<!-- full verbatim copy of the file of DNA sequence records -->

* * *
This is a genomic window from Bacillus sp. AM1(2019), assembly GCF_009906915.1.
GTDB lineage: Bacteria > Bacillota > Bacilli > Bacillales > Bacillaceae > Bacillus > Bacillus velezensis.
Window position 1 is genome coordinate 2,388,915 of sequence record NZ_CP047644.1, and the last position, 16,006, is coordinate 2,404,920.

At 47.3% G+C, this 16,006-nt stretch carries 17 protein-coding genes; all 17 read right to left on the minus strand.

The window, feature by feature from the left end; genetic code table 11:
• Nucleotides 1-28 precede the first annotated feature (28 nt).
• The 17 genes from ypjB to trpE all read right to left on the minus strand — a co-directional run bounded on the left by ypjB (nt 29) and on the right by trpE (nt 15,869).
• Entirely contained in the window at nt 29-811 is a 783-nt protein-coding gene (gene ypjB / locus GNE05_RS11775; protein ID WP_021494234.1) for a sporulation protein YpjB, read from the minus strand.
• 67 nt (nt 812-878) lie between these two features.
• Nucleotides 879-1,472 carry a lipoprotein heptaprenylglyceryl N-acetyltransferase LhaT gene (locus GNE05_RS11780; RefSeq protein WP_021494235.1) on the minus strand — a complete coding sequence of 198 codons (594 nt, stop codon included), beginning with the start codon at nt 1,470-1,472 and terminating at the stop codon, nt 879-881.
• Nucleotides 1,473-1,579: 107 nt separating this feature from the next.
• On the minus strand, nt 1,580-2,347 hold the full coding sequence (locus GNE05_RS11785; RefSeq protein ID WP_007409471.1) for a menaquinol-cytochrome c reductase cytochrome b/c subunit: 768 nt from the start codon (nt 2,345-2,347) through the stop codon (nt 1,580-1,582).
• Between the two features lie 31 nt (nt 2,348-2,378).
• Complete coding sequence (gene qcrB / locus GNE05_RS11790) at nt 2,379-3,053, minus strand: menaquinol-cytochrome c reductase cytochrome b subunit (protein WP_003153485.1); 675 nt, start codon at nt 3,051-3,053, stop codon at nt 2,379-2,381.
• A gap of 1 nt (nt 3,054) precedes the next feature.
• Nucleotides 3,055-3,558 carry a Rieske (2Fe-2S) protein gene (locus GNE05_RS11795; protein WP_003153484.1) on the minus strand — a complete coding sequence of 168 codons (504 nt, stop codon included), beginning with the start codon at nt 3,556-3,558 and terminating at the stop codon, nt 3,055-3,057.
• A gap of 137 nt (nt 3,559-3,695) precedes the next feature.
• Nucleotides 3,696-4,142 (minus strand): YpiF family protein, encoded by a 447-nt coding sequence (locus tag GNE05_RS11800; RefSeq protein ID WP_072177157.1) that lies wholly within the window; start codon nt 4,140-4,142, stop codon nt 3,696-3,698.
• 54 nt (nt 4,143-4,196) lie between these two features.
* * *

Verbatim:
This is a genomic window from Bacillus sp. AM1(2019), assembly GCF_009906915.1.
GTDB lineage: Bacteria > Bacillota > Bacilli > Bacillales > Bacillaceae > Bacillus > Bacillus velezensis.
Window position 1 is genome coordinate 2,388,915 of sequence record NZ_CP047644.1, and the last position, 16,006, is coordinate 2,404,920.

At 47.3% G+C, this 16,006-nt stretch carries 17 protein-coding genes; all 17 read right to left on the minus strand.

The window, feature by feature from the left end; genetic code table 11:
• Nucleotides 1-28 precede the first annotated feature (28 nt).
• The 17 genes from ypjB to trpE all read right to left on the minus strand — a co-directional run bounded on the left by ypjB (nt 29) and on the right by trpE (nt 15,869).
• Entirely contained in the window at nt 29-811 is a 783-nt protein-coding gene (gene ypjB / locus GNE05_RS11775; protein ID WP_021494234.1) for a sporulation protein YpjB, read from the minus strand.
• 67 nt (nt 812-878) lie between these two features.
• Nucleotides 879-1,472 carry a lipoprotein heptaprenylglyceryl N-acetyltransferase LhaT gene (locus GNE05_RS11780; RefSeq protein WP_021494235.1) on the minus strand — a complete coding sequence of 198 codons (594 nt, stop codon included), beginning with the start codon at nt 1,470-1,472 and terminating at the stop codon, nt 879-881.
• Nucleotides 1,473-1,579: 107 nt separating this feature from the next.
• On the minus strand, nt 1,580-2,347 hold the full coding sequence (locus GNE05_RS11785; RefSeq protein ID WP_007409471.1) for a menaquinol-cytochrome c reductase cytochrome b/c subunit: 768 nt from the start codon (nt 2,345-2,347) through the stop codon (nt 1,580-1,582).
• Between the two features lie 31 nt (nt 2,348-2,378).
• Complete coding sequence (gene qcrB / locus GNE05_RS11790) at nt 2,379-3,053, minus strand: menaquinol-cytochrome c reductase cytochrome b subunit (protein WP_003153485.1); 675 nt, start codon at nt 3,051-3,053, stop codon at nt 2,379-2,381.
• A gap of 1 nt (nt 3,054) precedes the next feature.
• Nucleotides 3,055-3,558 carry a Rieske (2Fe-2S) protein gene (locus GNE05_RS11795; protein WP_003153484.1) on the minus strand — a complete coding sequence of 168 codons (504 nt, stop codon included), beginning with the start codon at nt 3,556-3,558 and terminating at the stop codon, nt 3,055-3,057.
• A gap of 137 nt (nt 3,559-3,695) precedes the next feature.
• Nucleotides 3,696-4,142 (minus strand): YpiF family protein, encoded by a 447-nt coding sequence (locus tag GNE05_RS11800; RefSeq protein ID WP_072177157.1) that lies wholly within the window; start codon nt 4,140-4,142, stop codon nt 3,696-3,698.
• 54 nt (nt 4,143-4,196) lie between these two features.